The Washington Times - August 21, 2009, 03:01PM

The two-week mark of camp means a few important things for the Maryland football team.

It’s the midpoint of the start of camp and the first game. It’s after that stage that extensive game preparation begins.


Oh, and one other thing – it means players can move out of their digs at La Plata Hall to their usual quarters.

And that’s no small thing.

“I call that ‘The Jailhouse,’ because those beds are the worst,” senior safety Jamari McCollough said. “The worst.”

For those not as familiar with Maryland’s campus, here’s a bit of a housing primer.

La Plata is an air-conditioned high-rise on North Campus, and is a short walk from the Gossett team house. That makes it an ideal place to house players during camp; it’s certainly better than the other highrises, which are basically brick-and-cement ovens that house a lot of freshmen once classes begin.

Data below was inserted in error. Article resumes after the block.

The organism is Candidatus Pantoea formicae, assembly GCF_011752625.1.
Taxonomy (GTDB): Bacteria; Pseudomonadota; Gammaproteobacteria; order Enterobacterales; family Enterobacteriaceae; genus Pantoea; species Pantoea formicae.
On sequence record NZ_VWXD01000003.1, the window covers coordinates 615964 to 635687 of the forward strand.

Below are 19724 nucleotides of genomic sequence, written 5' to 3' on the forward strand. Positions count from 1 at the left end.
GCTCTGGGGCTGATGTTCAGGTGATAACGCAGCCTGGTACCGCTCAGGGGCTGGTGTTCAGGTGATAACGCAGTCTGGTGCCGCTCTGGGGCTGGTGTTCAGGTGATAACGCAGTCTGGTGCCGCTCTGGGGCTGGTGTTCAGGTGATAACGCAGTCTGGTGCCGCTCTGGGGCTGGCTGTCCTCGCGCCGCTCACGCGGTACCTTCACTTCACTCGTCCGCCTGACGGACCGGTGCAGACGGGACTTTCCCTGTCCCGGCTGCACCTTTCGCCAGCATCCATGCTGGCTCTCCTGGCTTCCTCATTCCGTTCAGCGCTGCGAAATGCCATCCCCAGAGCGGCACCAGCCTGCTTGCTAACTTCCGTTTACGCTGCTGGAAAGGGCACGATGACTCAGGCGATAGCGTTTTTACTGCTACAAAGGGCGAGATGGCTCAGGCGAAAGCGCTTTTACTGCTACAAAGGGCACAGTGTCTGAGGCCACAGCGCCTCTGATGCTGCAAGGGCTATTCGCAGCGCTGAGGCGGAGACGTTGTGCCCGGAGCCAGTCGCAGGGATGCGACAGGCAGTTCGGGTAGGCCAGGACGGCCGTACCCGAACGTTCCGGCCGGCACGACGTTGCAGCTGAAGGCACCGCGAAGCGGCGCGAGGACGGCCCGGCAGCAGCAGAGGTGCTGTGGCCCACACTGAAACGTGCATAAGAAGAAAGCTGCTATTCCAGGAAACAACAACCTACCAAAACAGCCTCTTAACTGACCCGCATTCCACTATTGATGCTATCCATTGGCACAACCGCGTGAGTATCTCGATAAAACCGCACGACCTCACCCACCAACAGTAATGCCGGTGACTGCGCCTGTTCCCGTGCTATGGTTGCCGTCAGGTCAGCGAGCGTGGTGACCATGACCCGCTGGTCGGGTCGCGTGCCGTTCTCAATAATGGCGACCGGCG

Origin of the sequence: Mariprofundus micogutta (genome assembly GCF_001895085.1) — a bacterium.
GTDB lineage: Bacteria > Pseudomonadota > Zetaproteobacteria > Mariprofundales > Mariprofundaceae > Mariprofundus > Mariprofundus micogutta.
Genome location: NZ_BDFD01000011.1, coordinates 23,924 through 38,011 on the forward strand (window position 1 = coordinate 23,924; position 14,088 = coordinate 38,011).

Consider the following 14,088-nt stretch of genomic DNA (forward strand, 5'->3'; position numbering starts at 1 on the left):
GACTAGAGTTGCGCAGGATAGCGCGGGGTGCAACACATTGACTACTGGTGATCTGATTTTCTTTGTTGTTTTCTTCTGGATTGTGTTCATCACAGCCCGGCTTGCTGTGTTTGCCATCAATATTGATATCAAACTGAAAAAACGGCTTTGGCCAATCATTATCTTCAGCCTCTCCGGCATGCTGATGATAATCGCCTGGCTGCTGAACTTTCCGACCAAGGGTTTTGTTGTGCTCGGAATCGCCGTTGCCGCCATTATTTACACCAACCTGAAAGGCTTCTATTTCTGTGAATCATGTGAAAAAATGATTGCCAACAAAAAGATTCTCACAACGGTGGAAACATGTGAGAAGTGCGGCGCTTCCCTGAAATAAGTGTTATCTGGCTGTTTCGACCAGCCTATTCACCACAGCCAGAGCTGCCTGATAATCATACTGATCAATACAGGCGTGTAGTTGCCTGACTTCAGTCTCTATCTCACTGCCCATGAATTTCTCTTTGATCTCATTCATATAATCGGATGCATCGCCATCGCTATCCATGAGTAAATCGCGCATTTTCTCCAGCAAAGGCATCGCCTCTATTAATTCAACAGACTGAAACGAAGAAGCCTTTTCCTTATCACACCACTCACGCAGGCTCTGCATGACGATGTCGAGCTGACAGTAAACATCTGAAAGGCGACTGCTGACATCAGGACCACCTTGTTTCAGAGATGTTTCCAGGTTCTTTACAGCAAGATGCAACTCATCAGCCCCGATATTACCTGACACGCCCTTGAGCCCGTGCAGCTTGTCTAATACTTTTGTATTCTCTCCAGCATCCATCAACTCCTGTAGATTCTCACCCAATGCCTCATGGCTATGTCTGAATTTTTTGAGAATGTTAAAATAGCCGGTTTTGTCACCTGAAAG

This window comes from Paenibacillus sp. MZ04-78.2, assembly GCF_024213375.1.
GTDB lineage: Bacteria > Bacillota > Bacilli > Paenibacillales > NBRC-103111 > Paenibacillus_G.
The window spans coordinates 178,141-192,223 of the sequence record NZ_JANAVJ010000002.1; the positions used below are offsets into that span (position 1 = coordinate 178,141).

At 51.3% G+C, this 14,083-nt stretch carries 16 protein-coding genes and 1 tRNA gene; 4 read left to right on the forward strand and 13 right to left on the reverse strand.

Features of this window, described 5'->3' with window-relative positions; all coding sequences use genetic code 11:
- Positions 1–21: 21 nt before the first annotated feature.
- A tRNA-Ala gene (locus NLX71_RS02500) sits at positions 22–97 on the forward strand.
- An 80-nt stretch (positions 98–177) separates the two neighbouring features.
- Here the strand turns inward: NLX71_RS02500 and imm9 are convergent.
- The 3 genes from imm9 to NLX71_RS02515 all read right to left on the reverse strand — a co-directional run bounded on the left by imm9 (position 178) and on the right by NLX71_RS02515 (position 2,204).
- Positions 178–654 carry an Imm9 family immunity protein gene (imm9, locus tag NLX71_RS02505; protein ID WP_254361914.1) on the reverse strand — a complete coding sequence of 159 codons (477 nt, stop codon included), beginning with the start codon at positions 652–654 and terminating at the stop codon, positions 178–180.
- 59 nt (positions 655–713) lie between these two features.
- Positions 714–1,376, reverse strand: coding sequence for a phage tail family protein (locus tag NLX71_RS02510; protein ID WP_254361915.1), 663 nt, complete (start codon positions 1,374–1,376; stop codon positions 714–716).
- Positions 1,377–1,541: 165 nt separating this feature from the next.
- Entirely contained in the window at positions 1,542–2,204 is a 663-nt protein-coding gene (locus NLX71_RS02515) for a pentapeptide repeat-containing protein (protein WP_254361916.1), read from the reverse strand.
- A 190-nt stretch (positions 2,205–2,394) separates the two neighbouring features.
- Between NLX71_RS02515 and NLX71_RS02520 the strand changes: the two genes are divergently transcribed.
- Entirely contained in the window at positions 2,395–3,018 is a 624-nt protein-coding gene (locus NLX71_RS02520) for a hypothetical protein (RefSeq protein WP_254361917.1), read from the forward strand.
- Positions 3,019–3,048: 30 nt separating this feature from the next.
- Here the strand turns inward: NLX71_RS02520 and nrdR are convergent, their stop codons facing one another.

The most desirable housing is the South Campus Commons, a set of apartment building constructed in the last eight years. That happens to be where McCollough lives.

“It’s definitely worth the walk,” McCollough said. “I’d stay there any night over La Plata.”

In any case, La Plata does make a solid complement to the aggravation of camp – which has a way of dragging on and on.

Just ask McCollough how long he’s been in the dorm.

“When was that? A week ago? Two weeks ago?” McCollough said. “It feels like it was a month ago.”

Fortunately for him, in less than 48 hours he’ll have a get out of jail for free card.

Patrick Stevens